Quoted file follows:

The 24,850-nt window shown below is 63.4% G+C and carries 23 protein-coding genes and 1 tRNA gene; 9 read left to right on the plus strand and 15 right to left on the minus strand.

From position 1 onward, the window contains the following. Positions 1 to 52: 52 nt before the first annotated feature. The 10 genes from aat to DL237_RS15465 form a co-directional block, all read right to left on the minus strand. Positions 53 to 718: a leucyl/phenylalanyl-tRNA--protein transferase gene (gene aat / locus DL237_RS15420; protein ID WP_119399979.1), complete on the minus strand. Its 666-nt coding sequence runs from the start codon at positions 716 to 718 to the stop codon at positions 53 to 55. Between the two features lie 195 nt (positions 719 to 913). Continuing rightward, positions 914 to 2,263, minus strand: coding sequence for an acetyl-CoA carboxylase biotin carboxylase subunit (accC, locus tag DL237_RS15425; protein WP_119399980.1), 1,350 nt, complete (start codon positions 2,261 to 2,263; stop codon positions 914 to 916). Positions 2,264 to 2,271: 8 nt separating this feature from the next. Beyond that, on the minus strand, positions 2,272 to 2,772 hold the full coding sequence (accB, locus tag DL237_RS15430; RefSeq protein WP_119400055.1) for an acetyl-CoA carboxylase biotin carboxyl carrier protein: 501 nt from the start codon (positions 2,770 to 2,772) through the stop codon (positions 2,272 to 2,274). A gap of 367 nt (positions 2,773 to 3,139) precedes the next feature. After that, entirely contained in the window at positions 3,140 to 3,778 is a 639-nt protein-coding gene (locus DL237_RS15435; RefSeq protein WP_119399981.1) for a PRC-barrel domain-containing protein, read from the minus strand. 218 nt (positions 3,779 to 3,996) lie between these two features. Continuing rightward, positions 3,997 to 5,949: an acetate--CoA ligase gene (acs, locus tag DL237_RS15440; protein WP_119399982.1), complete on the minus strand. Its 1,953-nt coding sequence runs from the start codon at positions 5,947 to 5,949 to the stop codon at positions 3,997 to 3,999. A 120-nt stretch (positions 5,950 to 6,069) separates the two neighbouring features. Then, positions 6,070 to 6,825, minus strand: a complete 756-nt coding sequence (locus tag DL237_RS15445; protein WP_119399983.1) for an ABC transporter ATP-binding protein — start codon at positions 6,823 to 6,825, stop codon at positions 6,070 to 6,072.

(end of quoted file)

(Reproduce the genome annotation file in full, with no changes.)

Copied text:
The 24,850-nt window shown below is 63.4% G+C and carries 23 protein-coding genes and 1 tRNA gene; 9 read left to right on the plus strand and 15 right to left on the minus strand.

From position 1 onward, the window contains the following. Positions 1 to 52: 52 nt before the first annotated feature. The 10 genes from aat to DL237_RS15465 form a co-directional block, all read right to left on the minus strand. Positions 53 to 718: a leucyl/phenylalanyl-tRNA--protein transferase gene (gene aat / locus DL237_RS15420; protein ID WP_119399979.1), complete on the minus strand. Its 666-nt coding sequence runs from the start codon at positions 716 to 718 to the stop codon at positions 53 to 55. Between the two features lie 195 nt (positions 719 to 913). Continuing rightward, positions 914 to 2,263, minus strand: coding sequence for an acetyl-CoA carboxylase biotin carboxylase subunit (accC, locus tag DL237_RS15425; protein WP_119399980.1), 1,350 nt, complete (start codon positions 2,261 to 2,263; stop codon positions 914 to 916). Positions 2,264 to 2,271: 8 nt separating this feature from the next. Beyond that, on the minus strand, positions 2,272 to 2,772 hold the full coding sequence (accB, locus tag DL237_RS15430; RefSeq protein WP_119400055.1) for an acetyl-CoA carboxylase biotin carboxyl carrier protein: 501 nt from the start codon (positions 2,770 to 2,772) through the stop codon (positions 2,272 to 2,274). A gap of 367 nt (positions 2,773 to 3,139) precedes the next feature. After that, entirely contained in the window at positions 3,140 to 3,778 is a 639-nt protein-coding gene (locus DL237_RS15435; RefSeq protein WP_119399981.1) for a PRC-barrel domain-containing protein, read from the minus strand. 218 nt (positions 3,779 to 3,996) lie between these two features. Continuing rightward, positions 3,997 to 5,949: an acetate--CoA ligase gene (acs, locus tag DL237_RS15440; protein WP_119399982.1), complete on the minus strand. Its 1,953-nt coding sequence runs from the start codon at positions 5,947 to 5,949 to the stop codon at positions 3,997 to 3,999. A 120-nt stretch (positions 5,950 to 6,069) separates the two neighbouring features. Then, positions 6,070 to 6,825, minus strand: a complete 756-nt coding sequence (locus tag DL237_RS15445; protein WP_119399983.1) for an ABC transporter ATP-binding protein — start codon at positions 6,823 to 6,825, stop codon at positions 6,070 to 6,072.